The very next day, Martin Luther King Jr. became one of the first passengers to ride on the newly integrated bus system, sitting in the previously prohibited "white section" near the front of the bus. This well known segregation and ensuing boycott are closely associated with one name from the civil rights movement - Rosa Parks. While her contribution to the civil rights fight is rightly recognized and celebrated, I would like to introduce you to the original person who refused to give up her seat and was arrested for it - Claudette Colvin.
On March 2, 1955, a full nine months before Rosa Parks' famous arrest, Claudette Colvin was dragged off of a Montgomery bus by two police officers, arrested and taken to an adult jail to be booked. She was only 15 years old and was the first person to be arrested for defying the bus segregation in Montgomery.
[sharequote align="center"]If a skinny 15-year-old girl with glasses can make ripples that big, then why can't you?[/sharequote]
Her arrest and her story has long since been forgotten, but it provided a spark to the black community in Montgomery which ultimately led to Rosa Parks, the bus boycott, and a Supreme Court ruling which ended the segregation on buses.
Throughout the month of February, the students at the segregated Booker T. Washington high school, where Claudette was a junior, had been learning black history. Giants like Harriet Tubman and Sojourner Truth were held up as courageous leaders who had effected change and fought for the civil rights of blacks. Inspired by that history and empowered by those courageous women, Claudette Colvin found herself refusing to do what so many other blacks had been forced to do before - give up her seat.
"It felt like Sojourner Truth was on one side pushing me down, and Harriet Tubman was on the other side of me pushing me down. I couldn't get up."
Claudette Colvin at 15. Photo Credit: NPR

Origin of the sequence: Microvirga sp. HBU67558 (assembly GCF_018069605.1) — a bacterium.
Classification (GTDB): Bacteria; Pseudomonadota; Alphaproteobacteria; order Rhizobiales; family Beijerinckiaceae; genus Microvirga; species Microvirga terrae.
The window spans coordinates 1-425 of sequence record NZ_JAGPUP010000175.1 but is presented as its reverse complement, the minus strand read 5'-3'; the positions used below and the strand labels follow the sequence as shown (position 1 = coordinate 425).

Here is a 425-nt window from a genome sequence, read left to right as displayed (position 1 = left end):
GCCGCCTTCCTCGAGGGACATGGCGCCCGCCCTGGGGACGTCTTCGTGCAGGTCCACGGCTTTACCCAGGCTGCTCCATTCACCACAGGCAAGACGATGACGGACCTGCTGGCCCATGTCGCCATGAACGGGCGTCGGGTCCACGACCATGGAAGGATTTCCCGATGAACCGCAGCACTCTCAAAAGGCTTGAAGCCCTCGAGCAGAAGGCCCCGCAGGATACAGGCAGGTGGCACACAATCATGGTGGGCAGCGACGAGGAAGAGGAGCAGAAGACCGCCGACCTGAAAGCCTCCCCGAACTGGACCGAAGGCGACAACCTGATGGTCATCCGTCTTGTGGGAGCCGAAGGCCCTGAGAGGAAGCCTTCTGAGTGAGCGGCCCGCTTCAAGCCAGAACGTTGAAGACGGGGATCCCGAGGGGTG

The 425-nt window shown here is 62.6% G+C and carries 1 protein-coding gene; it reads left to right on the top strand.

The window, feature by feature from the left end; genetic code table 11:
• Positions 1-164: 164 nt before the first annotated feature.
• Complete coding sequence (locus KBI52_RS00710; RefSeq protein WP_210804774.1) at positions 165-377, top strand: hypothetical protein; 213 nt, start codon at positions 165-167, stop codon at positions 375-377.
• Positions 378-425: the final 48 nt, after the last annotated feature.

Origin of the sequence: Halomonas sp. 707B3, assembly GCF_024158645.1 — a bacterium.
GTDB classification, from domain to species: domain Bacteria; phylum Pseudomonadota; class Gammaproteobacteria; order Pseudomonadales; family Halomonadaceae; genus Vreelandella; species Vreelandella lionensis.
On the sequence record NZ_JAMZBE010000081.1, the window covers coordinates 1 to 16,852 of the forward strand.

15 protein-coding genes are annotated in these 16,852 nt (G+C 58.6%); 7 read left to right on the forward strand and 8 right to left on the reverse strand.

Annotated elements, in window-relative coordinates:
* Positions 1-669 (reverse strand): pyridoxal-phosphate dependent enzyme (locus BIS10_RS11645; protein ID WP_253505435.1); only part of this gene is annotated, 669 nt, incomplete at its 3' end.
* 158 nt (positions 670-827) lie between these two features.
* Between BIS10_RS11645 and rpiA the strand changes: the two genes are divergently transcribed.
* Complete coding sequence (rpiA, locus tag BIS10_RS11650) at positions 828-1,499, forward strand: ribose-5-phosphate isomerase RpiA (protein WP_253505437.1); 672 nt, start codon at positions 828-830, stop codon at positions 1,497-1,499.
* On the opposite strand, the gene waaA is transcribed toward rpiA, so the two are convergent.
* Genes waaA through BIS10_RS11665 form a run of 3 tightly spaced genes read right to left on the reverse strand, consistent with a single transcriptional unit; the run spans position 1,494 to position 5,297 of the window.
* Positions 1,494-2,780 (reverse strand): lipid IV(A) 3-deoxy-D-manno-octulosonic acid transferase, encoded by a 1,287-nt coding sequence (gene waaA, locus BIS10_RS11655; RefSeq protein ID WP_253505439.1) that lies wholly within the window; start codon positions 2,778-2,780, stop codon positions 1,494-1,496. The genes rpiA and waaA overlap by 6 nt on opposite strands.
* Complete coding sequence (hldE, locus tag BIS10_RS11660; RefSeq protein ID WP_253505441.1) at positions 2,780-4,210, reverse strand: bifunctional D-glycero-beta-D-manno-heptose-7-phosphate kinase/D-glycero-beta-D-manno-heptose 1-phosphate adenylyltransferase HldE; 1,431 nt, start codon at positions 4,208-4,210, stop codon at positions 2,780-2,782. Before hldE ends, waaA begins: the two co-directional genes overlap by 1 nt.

After spending several hours in jail, her minister bailed her out and she returned to her family, scared about possible retribution for her defiance. Black church leaders and the NAACP, of which she was a member, saw this as the possible flash point for change, for protest and for a movement to end the segregation.
But after considering whether to use her case to be the one to challenge the segregation laws in court, those leaders ultimately decided against it.
Why? Claudette was too young, too feisty, too dark skinned and had recently become pregnant by an older married man. Considering the social norms of that time, there was no way this young, unmarried and newly pregnant girl could be the face of the movement to end segregation.
Life after the arrest was not easy for Claudette. She returned to her high school, pregnant, and was often mocked by her own classmates for what she had done and the attention it drew to her. She went from a fairly quiet and studious girl to a rebellious trouble-maker who was losing a lot of friends and often felt like she had done something wrong, a regrettable but common consequence of standing up for what is right. But it was that determination and conviction about the righteousness of equality that would make the real difference.
Civil Rights leaders meet with President Lyndon Johnson.